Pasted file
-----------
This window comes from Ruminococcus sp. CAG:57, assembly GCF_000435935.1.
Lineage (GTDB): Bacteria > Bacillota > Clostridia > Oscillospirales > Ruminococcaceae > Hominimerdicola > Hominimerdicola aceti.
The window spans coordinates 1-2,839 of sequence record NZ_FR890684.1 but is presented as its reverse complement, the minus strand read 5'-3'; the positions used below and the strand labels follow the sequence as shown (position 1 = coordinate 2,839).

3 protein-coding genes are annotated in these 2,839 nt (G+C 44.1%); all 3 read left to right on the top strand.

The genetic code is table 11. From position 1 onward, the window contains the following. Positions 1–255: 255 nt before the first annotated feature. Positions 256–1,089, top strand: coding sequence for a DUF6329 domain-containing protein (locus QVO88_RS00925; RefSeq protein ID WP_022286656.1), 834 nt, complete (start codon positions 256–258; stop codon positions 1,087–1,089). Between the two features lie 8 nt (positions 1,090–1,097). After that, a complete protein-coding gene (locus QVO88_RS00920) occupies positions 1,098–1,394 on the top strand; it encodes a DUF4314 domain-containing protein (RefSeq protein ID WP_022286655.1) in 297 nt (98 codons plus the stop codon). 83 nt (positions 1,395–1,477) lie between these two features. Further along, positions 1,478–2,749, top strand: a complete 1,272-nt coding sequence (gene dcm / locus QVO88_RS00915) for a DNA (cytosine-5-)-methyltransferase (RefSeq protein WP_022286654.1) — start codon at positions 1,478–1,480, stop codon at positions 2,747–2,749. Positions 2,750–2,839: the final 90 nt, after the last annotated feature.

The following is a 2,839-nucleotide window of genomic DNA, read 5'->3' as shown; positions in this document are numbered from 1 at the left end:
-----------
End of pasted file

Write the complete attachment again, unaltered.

This window comes from Ruminococcus sp. CAG:57, assembly GCF_000435935.1.
Lineage (GTDB): Bacteria > Bacillota > Clostridia > Oscillospirales > Ruminococcaceae > Hominimerdicola > Hominimerdicola aceti.
The window spans coordinates 1-2,839 of sequence record NZ_FR890684.1 but is presented as its reverse complement, the minus strand read 5'-3'; the positions used below and the strand labels follow the sequence as shown (position 1 = coordinate 2,839).

3 protein-coding genes are annotated in these 2,839 nt (G+C 44.1%); all 3 read left to right on the top strand.

The genetic code is table 11. From position 1 onward, the window contains the following. Positions 1–255: 255 nt before the first annotated feature. Positions 256–1,089, top strand: coding sequence for a DUF6329 domain-containing protein (locus QVO88_RS00925; RefSeq protein ID WP_022286656.1), 834 nt, complete (start codon positions 256–258; stop codon positions 1,087–1,089). Between the two features lie 8 nt (positions 1,090–1,097). After that, a complete protein-coding gene (locus QVO88_RS00920) occupies positions 1,098–1,394 on the top strand; it encodes a DUF4314 domain-containing protein (RefSeq protein ID WP_022286655.1) in 297 nt (98 codons plus the stop codon). 83 nt (positions 1,395–1,477) lie between these two features. Further along, positions 1,478–2,749, top strand: a complete 1,272-nt coding sequence (gene dcm / locus QVO88_RS00915) for a DNA (cytosine-5-)-methyltransferase (RefSeq protein WP_022286654.1) — start codon at positions 1,478–1,480, stop codon at positions 2,747–2,749. Positions 2,750–2,839: the final 90 nt, after the last annotated feature.

The following is a 2,839-nucleotide window of genomic DNA, read 5'->3' as shown; positions in this document are numbered from 1 at the left end: